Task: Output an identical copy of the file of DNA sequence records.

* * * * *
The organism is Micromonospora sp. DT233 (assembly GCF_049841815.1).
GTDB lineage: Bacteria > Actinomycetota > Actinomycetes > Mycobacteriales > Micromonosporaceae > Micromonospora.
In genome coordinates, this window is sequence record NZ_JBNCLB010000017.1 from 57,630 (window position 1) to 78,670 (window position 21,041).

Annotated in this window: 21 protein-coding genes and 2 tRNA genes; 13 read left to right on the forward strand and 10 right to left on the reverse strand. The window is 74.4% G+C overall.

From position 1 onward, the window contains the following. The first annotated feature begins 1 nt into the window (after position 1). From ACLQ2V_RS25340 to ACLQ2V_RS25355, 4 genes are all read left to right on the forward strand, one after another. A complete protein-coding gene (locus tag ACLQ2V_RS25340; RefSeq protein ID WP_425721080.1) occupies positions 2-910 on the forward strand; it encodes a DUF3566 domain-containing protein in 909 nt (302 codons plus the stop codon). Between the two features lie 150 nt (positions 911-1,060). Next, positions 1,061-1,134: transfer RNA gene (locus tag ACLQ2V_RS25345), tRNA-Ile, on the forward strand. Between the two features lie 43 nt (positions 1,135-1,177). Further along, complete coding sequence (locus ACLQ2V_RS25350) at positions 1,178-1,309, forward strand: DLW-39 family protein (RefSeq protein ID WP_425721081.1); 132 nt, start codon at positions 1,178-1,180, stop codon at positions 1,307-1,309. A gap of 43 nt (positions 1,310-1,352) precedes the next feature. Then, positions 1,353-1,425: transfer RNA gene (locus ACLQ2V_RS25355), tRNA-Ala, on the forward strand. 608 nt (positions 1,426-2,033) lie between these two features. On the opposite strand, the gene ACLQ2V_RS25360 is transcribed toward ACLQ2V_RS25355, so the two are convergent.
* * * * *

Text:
The organism is Micromonospora sp. DT233 (assembly GCF_049841815.1).
GTDB lineage: Bacteria > Actinomycetota > Actinomycetes > Mycobacteriales > Micromonosporaceae > Micromonospora.
In genome coordinates, this window is sequence record NZ_JBNCLB010000017.1 from 57,630 (window position 1) to 78,670 (window position 21,041).

Annotated in this window: 21 protein-coding genes and 2 tRNA genes; 13 read left to right on the forward strand and 10 right to left on the reverse strand. The window is 74.4% G+C overall.

From position 1 onward, the window contains the following. The first annotated feature begins 1 nt into the window (after position 1). From ACLQ2V_RS25340 to ACLQ2V_RS25355, 4 genes are all read left to right on the forward strand, one after another. A complete protein-coding gene (locus tag ACLQ2V_RS25340; RefSeq protein ID WP_425721080.1) occupies positions 2-910 on the forward strand; it encodes a DUF3566 domain-containing protein in 909 nt (302 codons plus the stop codon). Between the two features lie 150 nt (positions 911-1,060). Next, positions 1,061-1,134: transfer RNA gene (locus tag ACLQ2V_RS25345), tRNA-Ile, on the forward strand. Between the two features lie 43 nt (positions 1,135-1,177). Further along, complete coding sequence (locus ACLQ2V_RS25350) at positions 1,178-1,309, forward strand: DLW-39 family protein (RefSeq protein ID WP_425721081.1); 132 nt, start codon at positions 1,178-1,180, stop codon at positions 1,307-1,309. A gap of 43 nt (positions 1,310-1,352) precedes the next feature. Then, positions 1,353-1,425: transfer RNA gene (locus ACLQ2V_RS25355), tRNA-Ala, on the forward strand. 608 nt (positions 1,426-2,033) lie between these two features. On the opposite strand, the gene ACLQ2V_RS25360 is transcribed toward ACLQ2V_RS25355, so the two are convergent.